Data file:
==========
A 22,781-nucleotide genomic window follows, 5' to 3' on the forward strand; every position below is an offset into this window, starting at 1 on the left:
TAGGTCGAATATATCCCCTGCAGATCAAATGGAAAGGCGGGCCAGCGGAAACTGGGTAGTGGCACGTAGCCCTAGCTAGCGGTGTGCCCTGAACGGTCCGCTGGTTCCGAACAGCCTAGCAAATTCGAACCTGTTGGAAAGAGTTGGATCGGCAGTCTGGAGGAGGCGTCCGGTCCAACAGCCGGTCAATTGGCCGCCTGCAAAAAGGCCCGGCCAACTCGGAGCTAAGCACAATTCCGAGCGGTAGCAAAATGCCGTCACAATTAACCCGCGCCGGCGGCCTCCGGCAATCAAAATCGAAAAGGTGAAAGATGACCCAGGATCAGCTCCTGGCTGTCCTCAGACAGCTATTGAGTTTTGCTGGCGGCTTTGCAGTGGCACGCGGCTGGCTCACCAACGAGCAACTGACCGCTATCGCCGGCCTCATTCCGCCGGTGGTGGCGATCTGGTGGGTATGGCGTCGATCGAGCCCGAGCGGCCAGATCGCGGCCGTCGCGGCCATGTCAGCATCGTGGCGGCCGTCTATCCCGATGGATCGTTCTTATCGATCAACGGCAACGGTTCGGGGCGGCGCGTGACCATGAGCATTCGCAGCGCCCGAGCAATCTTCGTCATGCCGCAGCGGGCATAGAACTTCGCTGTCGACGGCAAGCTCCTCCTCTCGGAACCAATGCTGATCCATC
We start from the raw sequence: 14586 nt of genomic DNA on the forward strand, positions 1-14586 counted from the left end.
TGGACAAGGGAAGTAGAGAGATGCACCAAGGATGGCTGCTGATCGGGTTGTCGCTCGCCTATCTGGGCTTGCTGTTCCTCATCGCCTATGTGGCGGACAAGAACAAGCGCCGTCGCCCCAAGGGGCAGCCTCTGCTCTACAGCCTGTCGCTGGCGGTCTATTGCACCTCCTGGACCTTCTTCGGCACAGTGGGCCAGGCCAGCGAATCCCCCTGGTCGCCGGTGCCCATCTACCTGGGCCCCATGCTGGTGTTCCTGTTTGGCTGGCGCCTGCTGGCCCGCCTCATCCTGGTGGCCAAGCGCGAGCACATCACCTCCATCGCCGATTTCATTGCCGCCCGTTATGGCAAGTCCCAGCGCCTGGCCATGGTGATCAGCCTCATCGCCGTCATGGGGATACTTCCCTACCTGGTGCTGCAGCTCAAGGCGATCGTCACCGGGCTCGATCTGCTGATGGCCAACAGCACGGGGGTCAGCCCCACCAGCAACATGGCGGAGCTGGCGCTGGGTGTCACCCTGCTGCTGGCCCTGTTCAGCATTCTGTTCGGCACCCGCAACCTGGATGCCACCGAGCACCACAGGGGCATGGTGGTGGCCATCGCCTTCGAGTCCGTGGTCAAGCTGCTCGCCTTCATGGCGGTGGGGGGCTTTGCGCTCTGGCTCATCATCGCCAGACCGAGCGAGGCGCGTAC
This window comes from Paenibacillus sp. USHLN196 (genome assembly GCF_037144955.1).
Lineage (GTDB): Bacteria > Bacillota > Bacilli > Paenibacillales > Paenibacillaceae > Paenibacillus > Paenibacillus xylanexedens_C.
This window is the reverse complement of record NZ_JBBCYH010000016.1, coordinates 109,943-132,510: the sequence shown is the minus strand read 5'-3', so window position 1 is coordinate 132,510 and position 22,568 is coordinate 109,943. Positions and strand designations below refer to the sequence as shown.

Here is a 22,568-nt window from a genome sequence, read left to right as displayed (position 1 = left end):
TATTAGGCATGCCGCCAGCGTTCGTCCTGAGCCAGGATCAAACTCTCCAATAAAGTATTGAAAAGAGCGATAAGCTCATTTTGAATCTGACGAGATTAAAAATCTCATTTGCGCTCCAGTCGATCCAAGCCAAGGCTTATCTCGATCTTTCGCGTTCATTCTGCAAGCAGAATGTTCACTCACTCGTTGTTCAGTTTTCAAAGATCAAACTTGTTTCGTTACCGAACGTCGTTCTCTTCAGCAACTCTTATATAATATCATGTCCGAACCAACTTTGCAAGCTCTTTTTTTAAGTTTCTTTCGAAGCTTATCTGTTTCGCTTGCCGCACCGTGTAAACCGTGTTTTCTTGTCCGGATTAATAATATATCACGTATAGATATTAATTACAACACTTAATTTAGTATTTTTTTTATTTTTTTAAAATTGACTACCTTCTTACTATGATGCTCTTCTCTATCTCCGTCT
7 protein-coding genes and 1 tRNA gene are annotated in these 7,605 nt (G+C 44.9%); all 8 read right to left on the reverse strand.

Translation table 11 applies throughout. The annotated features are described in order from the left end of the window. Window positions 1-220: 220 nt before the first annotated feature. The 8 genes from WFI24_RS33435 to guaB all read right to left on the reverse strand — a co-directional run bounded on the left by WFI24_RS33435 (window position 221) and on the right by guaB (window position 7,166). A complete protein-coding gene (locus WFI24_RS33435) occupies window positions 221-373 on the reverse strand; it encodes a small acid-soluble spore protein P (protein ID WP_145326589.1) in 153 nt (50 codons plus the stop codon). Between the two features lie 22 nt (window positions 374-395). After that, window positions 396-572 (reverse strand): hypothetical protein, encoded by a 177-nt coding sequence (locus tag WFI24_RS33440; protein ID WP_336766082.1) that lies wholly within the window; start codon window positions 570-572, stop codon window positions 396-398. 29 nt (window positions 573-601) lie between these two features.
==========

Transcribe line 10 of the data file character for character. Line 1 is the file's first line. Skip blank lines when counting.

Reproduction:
7 protein-coding genes and 1 tRNA gene are annotated in these 7,605 nt (G+C 44.9%); all 8 read right to left on the reverse strand.